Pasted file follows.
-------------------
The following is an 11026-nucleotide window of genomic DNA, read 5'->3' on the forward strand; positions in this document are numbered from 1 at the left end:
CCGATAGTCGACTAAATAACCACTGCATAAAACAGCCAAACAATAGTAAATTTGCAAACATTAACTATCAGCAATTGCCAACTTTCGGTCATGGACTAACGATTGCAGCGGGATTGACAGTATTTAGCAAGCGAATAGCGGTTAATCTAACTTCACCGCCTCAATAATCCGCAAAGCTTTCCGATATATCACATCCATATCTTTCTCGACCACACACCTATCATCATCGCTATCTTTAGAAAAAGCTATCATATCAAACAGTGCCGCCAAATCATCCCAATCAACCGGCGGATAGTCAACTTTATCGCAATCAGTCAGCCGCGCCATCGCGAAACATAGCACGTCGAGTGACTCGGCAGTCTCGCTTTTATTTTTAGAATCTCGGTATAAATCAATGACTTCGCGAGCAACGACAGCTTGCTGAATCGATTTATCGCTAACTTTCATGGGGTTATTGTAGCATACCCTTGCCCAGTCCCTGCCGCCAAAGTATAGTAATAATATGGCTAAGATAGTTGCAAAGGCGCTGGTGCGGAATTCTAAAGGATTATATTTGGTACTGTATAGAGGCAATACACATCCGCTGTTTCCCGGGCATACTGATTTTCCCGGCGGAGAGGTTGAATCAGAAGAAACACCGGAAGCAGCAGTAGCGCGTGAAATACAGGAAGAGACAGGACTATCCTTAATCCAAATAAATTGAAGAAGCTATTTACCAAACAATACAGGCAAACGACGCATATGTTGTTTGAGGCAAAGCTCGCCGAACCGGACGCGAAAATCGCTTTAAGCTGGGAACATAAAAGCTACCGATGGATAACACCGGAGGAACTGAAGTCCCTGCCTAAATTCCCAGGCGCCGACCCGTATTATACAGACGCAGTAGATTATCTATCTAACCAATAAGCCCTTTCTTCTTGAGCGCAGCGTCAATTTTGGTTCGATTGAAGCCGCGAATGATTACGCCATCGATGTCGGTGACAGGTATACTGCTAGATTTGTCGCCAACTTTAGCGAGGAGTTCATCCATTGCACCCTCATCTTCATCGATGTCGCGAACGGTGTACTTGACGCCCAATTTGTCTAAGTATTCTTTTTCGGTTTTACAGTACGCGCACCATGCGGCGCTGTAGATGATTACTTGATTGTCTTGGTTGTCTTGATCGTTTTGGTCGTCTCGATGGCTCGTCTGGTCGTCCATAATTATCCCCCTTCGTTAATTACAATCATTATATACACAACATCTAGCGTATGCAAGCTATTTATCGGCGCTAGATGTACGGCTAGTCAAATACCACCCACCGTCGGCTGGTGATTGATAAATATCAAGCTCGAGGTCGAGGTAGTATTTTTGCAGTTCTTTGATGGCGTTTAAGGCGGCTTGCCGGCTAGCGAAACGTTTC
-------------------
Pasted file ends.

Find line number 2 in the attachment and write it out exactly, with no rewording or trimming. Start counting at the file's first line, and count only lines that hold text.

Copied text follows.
CCGATAGTCGACTAAATAACCACTGCATAAAACAGCCAAACAATAGTAAATTTGCAAACATTAACTATCAGCAATTGCCAACTTTCGGTCATGGACTAACGATTGCAGCGGGATTGACAGTATTTAGCAAGCGAATAGCGGTTAATCTAACTTCACCGCCTCAATAATCCGCAAAGCTTTCCGATATATCACATCCATATCTTTCTCGACCACACACCTATCATCATCGCTATCTTTAGAAAAAGCTATCATATCAAACAGTGCCGCCAAATCATCCCAATCAACCGGCGGATAGTCAACTTTATCGCAATCAGTCAGCCGCGCCATCGCGAAACATAGCACGTCGAGTGACTCGGCAGTCTCGCTTTTATTTTTAGAATCTCGGTATAAATCAATGACTTCGCGAGCAACGACAGCTTGCTGAATCGATTTATCGCTAACTTTCATGGGGTTATTGTAGCATACCCTTGCCCAGTCCCTGCCGCCAAAGTATAGTAATAATATGGCTAAGATAGTTGCAAAGGCGCTGGTGCGGAATTCTAAAGGATTATATTTGGTACTGTATAGAGGCAATACACATCCGCTGTTTCCCGGGCATACTGATTTTCCCGGCGGAGAGGTTGAATCAGAAGAAACACCGGAAGCAGCAGTAGCGCGTGAAATACAGGAAGAGACAGGACTATCCTTAATCCAAATAAATTGAAGAAGCTATTTACCAAACAATACAGGCAAACGACGCATATGTTGTTTGAGGCAAAGCTCGCCGAACCGGACGCGAAAATCGCTTTAAGCTGGGAACATAAAAGCTACCGATGGATAACACCGGAGGAACTGAAGTCCCTGCCTAAATTCCCAGGCGCCGACCCGTATTATACAGACGCAGTAGATTATCTATCTAACCAATAAGCCCTTTCTTCTTGAGCGCAGCGTCAATTTTGGTTCGATTGAAGCCGCGAATGATTACGCCATCGATGTCGGTGACAGGTATACTGCTAGATTTGTCGCCAACTTTAGCGAGGAGTTCATCCATTGCACCCTCATCTTCATCGATGTCGCGAACGGTGTACTTGACGCCCAATTTGTCTAAGTATTCTTTTTCGGTTTTACAGTACGCGCACCATGCGGCGCTGTAGATGATTACTTGATTGTCTTGGTTGTCTTGATCGTTTTGGTCGTCTCGATGGCTCGTCTGGTCGTCCATAATTATCCCCCTTCGTTAATTACAATCATTATATACACAACATCTAGCGTATGCAAGCTATTTATCGGCGCTAGATGTACGGCTAGTCAAATACCACCCACCGTCGGCTGGTGATTGATAAATATCAAGCTCGAGGTCGAGGTAGTATTTTTGCAGTTCTTTGATGGCGTTTAAGGCGGCTTGCCGGCTAGCGAAACGTTTC